School and county mental health officials were alerted after a five-day period in 2016 in which Cruz posted social media threats directed at himself and others, was found to be cutting himself, and drank gasoline in a possible suicide attempt. The school initiated a “threat assessment” and the Florida Department of Children and Families opened an investigation. At least two guidance counselors and a sheriff’s deputy concluded that Cruz should be referred for an involuntary psychiatric hold for further assessment and that his home should be searched for weapons. For reasons that remain unclear, the deputy later changed his mind and both school and county officials ultimately recommended against seeking a civil commitment.
Within the next year, Cruz was also removed from the school, at least in part, because of inappropriate stalking behaviors toward an ex-girlfriend that progressed to a physical altercation with her new boyfriend. In the months prior to the shooting, Cruz called 9-1-1 on himself after a violent encounter with his foster family, and he described punching walls and being unable to cope with his mother’s recent death. Even more concerning is the fact that these incidents occurred during the same period that the Broward County Sheriff’s Department received 18 calls for service directly related to Cruz, five of which included specific concerns about his access to weapons given his mental state. Taken together with the previous concerns in 2016, there was ample evidence that Cruz was in desperate need of psychiatric care and that, had he been placed under a psychiatric hold, he would have been adjudicated mentally defective, ordered to treatment, and prohibited from purchasing or possessing firearms.
Unfortunately, Parkland was but the latest in a long line of failures by numerous officials in several states to take the appropriate legal actions regarding a known and dangerously mentally ill individual. James Holmes, perpetrator of the 2012 movie theater shooting in Aurora, Colorado, had met with at least three mental health professionals at the University of Colorado prior to his act of violence. At least one of those professionals was so concerned about Holmes’ mental state and reports of homicidal thoughts that she reported her concerns to the campus Behavioral Evaluation and Threat Assessment (BETA) team and discussed her concerns with a campus police officer.
However, when officers asked if the psychiatrist wanted to place Holmes under a 72-hour psychiatric hold, she declined, apparently in part because Holmes was withdrawing from the University and the BETA team would soon lack jurisdiction. Unfortunately, had the psychiatrist requested the psychiatric hold, it appears likely that doctors would have seen the significant evidence that Holmes was in a state of severe and potentially dangerous mental instability and would have begun the process of seeking a long-term mental health commitment. Similar failures occurred in the cases of, among others, Jared Loughner, Seung-Hui Cho, Travis Reinking, and Eliot Rodger.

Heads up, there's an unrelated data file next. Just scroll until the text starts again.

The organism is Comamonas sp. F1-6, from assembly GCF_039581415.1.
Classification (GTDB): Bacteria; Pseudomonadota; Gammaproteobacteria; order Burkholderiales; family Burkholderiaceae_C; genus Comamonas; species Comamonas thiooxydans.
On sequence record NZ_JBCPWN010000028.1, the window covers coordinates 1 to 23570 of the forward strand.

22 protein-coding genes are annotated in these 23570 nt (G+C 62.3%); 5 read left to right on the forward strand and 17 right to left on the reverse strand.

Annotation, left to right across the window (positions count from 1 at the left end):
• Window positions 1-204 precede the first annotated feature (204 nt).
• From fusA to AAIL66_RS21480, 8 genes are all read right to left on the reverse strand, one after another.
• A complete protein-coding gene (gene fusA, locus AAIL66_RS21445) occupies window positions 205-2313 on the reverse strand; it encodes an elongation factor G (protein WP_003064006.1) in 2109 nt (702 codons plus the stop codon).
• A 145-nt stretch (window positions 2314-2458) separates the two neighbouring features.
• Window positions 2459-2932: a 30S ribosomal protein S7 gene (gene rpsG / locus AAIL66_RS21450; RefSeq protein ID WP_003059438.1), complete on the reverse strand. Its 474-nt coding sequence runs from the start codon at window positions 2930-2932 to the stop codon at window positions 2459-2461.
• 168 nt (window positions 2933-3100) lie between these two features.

If states are to effectively utilize their own mental health–commitment procedures, they need to ensure that they have adequate numbers of public psychiatric beds to accommodate individuals ordered to treatment or otherwise seeking treatment. Currently, health policy experts generally place the minimum number of inpatient beds necessary to adequately meet the needs of a state’s population at between 40 to 60 beds per 100,000 people. On average, states provide roughly 11.7 beds per 100,000 people—woefully inadequate by most estimations. In the first quarter of 2016, the latest date for which reporting is available, only two states maintained more than 20 beds per 100,000 people, while four states maintain fewer than five beds per 100,000 people.
This inadequate ratio of psychiatric beds causes serious problems for both the mental health and criminal justice systems. Numerous studies show that longer periods between the onset of symptoms and the initiation of treatment are associated with poorer prognoses and worse overall outcomes. It should absolutely worry us that, currently, estimates of the average duration of untreated psychosis range from 61 to 166 weeks. As the number of inmates in need of forensic beds increases, the number of beds available for long-term treatment required by non-criminal mentally ill individuals decreases, leaving many individuals in serious need of treatment on long waiting lists, allowing them to grow sicker—and in some cases, violent—before beds open up. This can have catastrophic results, as shown by the 2007 case of David Logsdon. Logsdon had been committed to a mental hospital in 2005 for suicidal actions but was released after just six hours because of a shortage of beds in Missouri’s public psychiatric hospitals. He did not receive any more mental health treatment, and his condition deteriorated to the point that he killed his neighbor, then used her rifle to shoot randomly at people in a crowded mall parking lot. Two people were killed in the parking lot and another seven were wounded before a police sharpshooter ended the would-be massacre.